- Start with your current/most recent job, and present the most significant highlights, the ones that would be most relevant to this job. These are the qualifications that make it clear that you are a very good candidate for the job.
- Add other relevant details and accomplishments that demonstrate you are qualified for this position.
MORE: Read top recruiter Jeff Lipschultz’s tips for analyzing job descriptions — 3 Steps to Interview Success: Build Your Interview Checklist.]
2. Why you have applied.
Focus on advancing your career. Stay away from reasons that are not clearly career-related. Emphasize the opportunity to move forward in your career without saying that you are dead-ended in your current job.
Focus on the future — this opportunity and your career, demonstrating your interest and enthusiasm for the job and the employer:
- This job really interests you because…
- This job is the logical next step for your career.
- This employer is one of the best and a place where you have always wanted to work.
Avoid the purely personal reasons. Do NOT say:
- You want to work closer to home because your kids sometimes get out of school early and you want to be able to be there with them.
- You are too tired from the long commute to enjoy life.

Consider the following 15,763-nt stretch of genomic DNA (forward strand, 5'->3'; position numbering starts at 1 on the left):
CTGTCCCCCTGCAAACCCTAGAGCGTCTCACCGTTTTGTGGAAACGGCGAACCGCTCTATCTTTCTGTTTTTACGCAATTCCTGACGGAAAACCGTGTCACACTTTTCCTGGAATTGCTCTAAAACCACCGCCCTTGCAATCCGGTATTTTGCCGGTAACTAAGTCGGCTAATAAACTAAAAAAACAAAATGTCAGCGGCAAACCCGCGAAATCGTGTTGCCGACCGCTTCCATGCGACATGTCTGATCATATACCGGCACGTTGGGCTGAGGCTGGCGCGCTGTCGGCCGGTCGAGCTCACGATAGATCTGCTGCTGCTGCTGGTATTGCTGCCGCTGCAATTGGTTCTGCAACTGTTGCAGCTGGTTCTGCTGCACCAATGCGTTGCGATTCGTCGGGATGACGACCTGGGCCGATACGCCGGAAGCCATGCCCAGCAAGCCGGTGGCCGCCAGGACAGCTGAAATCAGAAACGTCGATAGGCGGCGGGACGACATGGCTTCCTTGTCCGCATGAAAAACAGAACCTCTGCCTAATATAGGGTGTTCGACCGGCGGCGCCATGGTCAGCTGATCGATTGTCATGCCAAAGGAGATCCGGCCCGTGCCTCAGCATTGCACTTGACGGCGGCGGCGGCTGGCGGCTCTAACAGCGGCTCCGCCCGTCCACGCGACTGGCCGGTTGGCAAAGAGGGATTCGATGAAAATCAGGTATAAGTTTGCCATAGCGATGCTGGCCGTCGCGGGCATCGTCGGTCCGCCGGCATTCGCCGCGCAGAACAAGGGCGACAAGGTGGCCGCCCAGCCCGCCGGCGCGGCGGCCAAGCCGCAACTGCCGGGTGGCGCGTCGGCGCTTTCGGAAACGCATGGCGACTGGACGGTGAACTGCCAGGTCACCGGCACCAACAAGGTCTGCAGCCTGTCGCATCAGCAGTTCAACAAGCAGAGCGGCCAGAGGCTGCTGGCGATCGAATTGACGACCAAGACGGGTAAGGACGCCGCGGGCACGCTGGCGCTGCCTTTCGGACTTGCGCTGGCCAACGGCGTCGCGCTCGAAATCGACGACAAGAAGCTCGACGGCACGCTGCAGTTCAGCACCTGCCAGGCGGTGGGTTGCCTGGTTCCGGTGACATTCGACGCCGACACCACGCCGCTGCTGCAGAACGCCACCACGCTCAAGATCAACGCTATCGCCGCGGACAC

- Your boss is a jerk and you want a better job.
This is where you must tread very carefully and not say anything that might be interpreted as trashing your current/former employer. DO tell them how well you fit, using the 2-part answer, above.
Don’t spend more than 30 to 60 seconds answering this question.
Someone seeking a management position with a local branch of a transportation company might say:
(Why You Are Qualified)
I am currently the Team Lead for ABC Freight Company in this area, reporting directly to the District Manager. During the last 9 years, I have progressed through positions of Package Loader, Courier, Dispatcher, and Team Lead.
In my current position, I have had the opportunity to complete numerous management training programs, provide supervision and leadership to all positions within the station, and participate in special projects in conjunction with Senior and District Managers.